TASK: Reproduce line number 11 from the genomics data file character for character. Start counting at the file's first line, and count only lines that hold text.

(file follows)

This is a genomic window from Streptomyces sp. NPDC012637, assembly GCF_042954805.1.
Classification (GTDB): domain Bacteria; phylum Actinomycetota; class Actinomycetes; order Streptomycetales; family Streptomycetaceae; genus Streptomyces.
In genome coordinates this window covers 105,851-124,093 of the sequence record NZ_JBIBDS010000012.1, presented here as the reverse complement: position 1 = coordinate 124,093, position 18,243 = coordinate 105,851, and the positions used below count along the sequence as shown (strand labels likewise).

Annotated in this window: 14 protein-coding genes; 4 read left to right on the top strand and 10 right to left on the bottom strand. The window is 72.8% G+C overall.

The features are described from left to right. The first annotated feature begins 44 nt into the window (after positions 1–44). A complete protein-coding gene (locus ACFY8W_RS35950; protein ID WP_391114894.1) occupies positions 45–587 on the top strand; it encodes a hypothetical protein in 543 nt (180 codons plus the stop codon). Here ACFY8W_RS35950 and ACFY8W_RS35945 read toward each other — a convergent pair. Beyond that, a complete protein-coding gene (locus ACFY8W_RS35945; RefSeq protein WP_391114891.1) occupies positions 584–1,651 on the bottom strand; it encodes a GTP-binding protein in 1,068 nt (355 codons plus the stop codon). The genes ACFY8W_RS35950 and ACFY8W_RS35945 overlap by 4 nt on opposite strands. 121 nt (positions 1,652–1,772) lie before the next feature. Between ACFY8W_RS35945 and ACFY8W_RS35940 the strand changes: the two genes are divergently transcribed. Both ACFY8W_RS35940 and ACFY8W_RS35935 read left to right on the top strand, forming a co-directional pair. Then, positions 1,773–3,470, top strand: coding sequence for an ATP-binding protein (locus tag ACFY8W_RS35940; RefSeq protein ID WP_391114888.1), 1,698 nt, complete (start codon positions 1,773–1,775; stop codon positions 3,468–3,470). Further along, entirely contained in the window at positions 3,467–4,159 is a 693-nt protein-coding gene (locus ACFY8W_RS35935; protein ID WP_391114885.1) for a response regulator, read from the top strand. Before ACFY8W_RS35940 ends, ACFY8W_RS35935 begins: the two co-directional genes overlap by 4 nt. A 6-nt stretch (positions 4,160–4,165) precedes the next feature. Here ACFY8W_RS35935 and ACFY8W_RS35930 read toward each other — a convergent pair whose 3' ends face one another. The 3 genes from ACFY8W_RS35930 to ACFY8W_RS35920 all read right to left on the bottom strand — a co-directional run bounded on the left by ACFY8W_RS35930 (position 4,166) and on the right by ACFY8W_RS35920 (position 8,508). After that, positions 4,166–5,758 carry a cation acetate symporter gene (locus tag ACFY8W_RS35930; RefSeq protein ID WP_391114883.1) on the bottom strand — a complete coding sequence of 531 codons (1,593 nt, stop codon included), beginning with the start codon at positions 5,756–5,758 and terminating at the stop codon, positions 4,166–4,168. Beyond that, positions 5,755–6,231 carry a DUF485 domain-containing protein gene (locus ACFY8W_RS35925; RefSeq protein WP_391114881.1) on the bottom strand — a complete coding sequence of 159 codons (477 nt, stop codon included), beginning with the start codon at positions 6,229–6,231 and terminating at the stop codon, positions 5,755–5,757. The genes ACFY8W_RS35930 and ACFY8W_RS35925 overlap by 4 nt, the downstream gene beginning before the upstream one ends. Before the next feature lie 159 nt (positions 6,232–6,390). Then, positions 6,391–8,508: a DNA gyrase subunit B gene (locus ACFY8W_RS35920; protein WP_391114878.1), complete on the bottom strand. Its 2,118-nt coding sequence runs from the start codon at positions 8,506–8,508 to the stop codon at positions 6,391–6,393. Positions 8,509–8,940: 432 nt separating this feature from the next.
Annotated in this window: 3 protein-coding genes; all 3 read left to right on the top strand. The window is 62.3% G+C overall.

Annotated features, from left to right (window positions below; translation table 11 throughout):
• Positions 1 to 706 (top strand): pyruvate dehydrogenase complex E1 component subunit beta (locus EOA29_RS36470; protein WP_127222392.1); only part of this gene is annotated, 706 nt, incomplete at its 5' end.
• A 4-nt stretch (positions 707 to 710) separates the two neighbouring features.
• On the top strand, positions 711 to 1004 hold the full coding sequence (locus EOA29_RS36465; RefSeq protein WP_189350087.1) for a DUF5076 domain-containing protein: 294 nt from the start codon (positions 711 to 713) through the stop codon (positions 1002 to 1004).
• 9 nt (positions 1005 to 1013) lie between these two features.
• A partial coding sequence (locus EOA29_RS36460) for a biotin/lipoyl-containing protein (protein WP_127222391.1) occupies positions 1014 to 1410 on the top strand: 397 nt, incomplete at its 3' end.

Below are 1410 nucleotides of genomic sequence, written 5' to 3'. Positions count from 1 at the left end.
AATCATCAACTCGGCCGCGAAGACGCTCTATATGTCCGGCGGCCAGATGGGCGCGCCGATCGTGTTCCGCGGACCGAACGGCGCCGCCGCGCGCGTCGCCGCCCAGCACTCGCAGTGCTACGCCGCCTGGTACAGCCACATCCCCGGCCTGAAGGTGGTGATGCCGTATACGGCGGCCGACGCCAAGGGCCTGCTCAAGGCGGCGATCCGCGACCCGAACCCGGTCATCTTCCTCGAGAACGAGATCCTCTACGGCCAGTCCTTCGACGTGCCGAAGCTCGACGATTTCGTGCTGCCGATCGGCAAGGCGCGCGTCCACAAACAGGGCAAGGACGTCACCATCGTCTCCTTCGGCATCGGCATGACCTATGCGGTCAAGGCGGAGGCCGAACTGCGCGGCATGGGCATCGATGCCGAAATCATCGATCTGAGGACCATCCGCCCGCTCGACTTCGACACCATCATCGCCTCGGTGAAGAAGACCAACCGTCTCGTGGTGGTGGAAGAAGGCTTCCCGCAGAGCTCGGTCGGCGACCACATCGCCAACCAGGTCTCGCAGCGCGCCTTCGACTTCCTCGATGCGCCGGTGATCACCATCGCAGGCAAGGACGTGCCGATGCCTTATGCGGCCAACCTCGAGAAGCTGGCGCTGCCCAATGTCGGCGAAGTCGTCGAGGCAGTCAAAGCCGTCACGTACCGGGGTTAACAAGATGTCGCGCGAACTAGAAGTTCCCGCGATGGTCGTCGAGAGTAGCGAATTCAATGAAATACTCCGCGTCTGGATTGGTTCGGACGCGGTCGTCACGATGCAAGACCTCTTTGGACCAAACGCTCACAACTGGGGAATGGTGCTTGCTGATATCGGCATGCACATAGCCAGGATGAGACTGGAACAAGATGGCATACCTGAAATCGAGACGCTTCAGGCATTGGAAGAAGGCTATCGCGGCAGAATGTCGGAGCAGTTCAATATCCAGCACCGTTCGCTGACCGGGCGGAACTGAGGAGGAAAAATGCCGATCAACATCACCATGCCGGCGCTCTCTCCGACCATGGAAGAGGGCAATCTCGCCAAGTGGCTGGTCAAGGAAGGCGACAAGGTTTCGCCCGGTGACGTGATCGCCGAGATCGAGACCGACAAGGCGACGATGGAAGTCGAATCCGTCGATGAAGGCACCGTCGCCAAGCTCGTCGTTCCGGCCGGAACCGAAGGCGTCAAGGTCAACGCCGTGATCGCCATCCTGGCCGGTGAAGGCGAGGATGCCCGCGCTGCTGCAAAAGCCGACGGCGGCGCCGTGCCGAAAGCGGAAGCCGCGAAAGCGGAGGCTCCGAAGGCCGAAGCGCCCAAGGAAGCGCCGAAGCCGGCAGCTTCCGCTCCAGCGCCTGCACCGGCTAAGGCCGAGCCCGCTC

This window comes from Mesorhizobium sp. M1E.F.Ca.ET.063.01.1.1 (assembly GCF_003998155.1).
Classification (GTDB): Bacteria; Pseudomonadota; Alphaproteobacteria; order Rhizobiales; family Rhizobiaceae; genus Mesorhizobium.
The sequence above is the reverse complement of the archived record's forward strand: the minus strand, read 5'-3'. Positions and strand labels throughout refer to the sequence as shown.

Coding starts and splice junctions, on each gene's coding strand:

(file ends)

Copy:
• 9 nt (positions 1005 to 1013) lie between these two features.